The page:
LIMA: Peru's embattled President Dina Boluarte on Friday (Jan 27) urged Congress to advance elections slated for April 2024 to December 2023 as protests against her leadership that have left dozens dead continue.
Peru has been embroiled in a political crisis with near-daily protests since Dec 7 when former president Pedro Castillo was arrested after attempting to dissolve parliament and rule by decree.
Demanding that Boluarte resign and call fresh elections, Castillo supporters have erected roadblocks on highways, causing shortages of food, fuel and other basic supplies in the South American country. The government said it will soon deploy police and soldiers to clear the roadblocks.
On Dec 21, parliament had already voted in favor of a Boluarte bill to bring forward elections from 2026 to 2024.
But in the face of relentless protests, Boluarte on Friday urged Congress to call the vote for December.
"Congress voted once and we are waiting for them to vote again," she said at a military airport in Lima, where a plane was being loaded with emergency aid for the southern Apurimac region badly affected by the shortages.
Popular Force, the opposition party of Keiko Fujimori who lost the 2021 elections to Castillo, this week proposed holding elections in December.
Congress is expected to debate the vote bill on Friday.
While Boluarte urged lawmakers to move ahead with elections, she described the political crisis as a "quagmire."
"Protests continue. There are more roadblocks and violence," she added.
Protesters are demanding immediate elections, as well as Boluarte's removal, the dissolution of parliament and a new constitution.
"Nobody has any interest in clinging to power," insisted Boluarte.
"I have no interest in remaining in the presidency. If I am here it is because I fulfilled my constitutional responsibility."
As Castillo's vice-president, Boluarte automatically replaced him after he was impeached by Congress and arrested.
"EVERYTHING IS VERY EXPENSIVE"
In seven weeks of protests since Castillo's arrest, at least 46 people have been killed in clashes between security forces and protesters.
In southern regions, weeks of roadblocks have resulted in shortages of food and fuel.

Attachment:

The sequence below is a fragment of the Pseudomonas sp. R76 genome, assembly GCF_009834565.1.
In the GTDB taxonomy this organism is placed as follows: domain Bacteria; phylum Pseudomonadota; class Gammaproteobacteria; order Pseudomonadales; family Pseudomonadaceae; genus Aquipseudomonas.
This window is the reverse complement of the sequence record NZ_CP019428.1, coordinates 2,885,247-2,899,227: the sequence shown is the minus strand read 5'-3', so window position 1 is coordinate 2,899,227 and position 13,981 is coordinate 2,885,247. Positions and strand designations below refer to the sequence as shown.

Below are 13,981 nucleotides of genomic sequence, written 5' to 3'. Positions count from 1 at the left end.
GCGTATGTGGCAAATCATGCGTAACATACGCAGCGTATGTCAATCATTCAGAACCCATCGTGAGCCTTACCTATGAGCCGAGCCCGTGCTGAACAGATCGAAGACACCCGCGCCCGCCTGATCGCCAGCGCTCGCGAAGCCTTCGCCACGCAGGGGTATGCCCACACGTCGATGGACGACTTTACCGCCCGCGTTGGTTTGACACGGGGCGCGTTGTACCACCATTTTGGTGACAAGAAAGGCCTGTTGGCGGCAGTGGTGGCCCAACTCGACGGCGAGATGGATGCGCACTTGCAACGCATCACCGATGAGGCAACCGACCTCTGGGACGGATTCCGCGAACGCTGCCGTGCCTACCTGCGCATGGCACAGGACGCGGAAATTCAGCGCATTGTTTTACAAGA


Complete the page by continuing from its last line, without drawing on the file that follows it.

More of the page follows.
"There's no gas, there's no petrol. In grocery stores all you get is non-perishables and everything is very expensive, up to three times the normal price," marketing employee Guillermo Sandino told AFP in Ica, a city 200 kilometers south of Lima that connects the capital to the south.
On Thursday the defense and interior ministries announced that police and the military would soon move to clear the roadblocks.
Authorities said that traffic was blocked in eight of Peru's 25 regions on Thursday, which has also complicated medical treatment in some areas, with doctors unable to access needed medicines.
The government blamed the roadblocks for 10 deaths, including those of several children who did not receive medical care in time.
Some of the worst violence and highest death tolls have come when protesters tried to storm airports in the country's south.
Those southern regions with large indigenous populations have been the epicenter of the protest movement that has affected Peru's vital tourism industry.
As well as blocking dozens of roads and forcing the temporary closure of several airports, protesters have placed rocks on the train tracks that act as the only transport access to Machu Picchu, the former Inca citadel and jewel of Peruvian tourism.
That resulted in hundreds of tourists being left stranded at the archeological ruins and many of them were evacuated by helicopter.